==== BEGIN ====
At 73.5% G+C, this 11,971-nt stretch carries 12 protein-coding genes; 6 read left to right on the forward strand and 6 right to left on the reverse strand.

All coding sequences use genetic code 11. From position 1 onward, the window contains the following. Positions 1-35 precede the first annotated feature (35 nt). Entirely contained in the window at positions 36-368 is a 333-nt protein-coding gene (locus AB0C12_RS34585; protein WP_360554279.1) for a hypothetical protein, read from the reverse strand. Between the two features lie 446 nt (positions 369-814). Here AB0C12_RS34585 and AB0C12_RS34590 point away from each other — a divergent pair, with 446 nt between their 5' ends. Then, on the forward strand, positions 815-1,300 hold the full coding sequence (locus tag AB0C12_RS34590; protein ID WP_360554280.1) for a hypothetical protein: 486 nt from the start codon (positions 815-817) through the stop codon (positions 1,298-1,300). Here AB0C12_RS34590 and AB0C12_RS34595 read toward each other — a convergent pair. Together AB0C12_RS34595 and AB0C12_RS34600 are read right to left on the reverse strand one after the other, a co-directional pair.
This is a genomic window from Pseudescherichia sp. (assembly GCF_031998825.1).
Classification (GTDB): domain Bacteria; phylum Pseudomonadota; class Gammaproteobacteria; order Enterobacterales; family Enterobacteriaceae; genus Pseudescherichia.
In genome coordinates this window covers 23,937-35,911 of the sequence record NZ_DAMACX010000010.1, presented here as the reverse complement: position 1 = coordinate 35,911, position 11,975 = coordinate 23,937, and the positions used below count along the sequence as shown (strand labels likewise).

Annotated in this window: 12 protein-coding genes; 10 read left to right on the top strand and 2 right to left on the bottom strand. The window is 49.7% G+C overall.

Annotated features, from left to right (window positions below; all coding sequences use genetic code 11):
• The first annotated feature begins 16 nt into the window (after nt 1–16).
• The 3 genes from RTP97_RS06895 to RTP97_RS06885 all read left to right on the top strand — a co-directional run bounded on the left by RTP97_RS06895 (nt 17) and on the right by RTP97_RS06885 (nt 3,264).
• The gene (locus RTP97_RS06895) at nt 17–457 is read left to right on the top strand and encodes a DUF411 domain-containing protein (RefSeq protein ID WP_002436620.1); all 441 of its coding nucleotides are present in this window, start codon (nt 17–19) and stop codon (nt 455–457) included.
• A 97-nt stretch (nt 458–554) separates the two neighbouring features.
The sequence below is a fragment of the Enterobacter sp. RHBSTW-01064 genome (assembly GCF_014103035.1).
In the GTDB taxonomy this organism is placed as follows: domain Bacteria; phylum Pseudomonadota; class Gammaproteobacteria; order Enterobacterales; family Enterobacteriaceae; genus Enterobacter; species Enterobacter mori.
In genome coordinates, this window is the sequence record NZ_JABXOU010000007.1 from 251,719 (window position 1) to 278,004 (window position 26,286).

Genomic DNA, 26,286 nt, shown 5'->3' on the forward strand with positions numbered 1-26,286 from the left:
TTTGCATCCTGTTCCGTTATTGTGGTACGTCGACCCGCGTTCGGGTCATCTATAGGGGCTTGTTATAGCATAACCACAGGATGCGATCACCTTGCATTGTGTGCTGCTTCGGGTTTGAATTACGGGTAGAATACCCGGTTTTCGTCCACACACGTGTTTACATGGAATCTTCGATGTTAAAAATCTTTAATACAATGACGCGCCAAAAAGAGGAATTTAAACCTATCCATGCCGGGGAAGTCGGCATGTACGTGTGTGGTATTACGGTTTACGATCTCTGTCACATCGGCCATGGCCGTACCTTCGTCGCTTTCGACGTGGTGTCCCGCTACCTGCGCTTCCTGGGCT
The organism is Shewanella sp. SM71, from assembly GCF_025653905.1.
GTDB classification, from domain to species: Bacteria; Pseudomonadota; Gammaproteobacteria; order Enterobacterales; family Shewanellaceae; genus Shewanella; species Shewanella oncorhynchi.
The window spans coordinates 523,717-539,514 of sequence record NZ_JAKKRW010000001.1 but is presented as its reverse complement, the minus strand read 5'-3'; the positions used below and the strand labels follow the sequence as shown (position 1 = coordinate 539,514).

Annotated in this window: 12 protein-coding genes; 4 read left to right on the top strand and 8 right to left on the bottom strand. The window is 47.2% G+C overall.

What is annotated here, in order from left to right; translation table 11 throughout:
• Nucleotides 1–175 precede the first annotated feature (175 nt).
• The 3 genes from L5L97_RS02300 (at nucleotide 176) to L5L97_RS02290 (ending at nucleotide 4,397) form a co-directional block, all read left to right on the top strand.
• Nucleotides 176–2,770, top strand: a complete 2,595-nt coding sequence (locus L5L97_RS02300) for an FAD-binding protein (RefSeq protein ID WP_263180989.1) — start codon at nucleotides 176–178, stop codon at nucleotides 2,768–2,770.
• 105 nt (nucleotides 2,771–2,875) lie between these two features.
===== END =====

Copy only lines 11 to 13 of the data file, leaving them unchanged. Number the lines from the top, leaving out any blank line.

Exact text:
• A 97-nt stretch (nt 458–554) separates the two neighbouring features.
The sequence below is a fragment of the Enterobacter sp. RHBSTW-01064 genome (assembly GCF_014103035.1).
In the GTDB taxonomy this organism is placed as follows: domain Bacteria; phylum Pseudomonadota; class Gammaproteobacteria; order Enterobacterales; family Enterobacteriaceae; genus Enterobacter; species Enterobacter mori.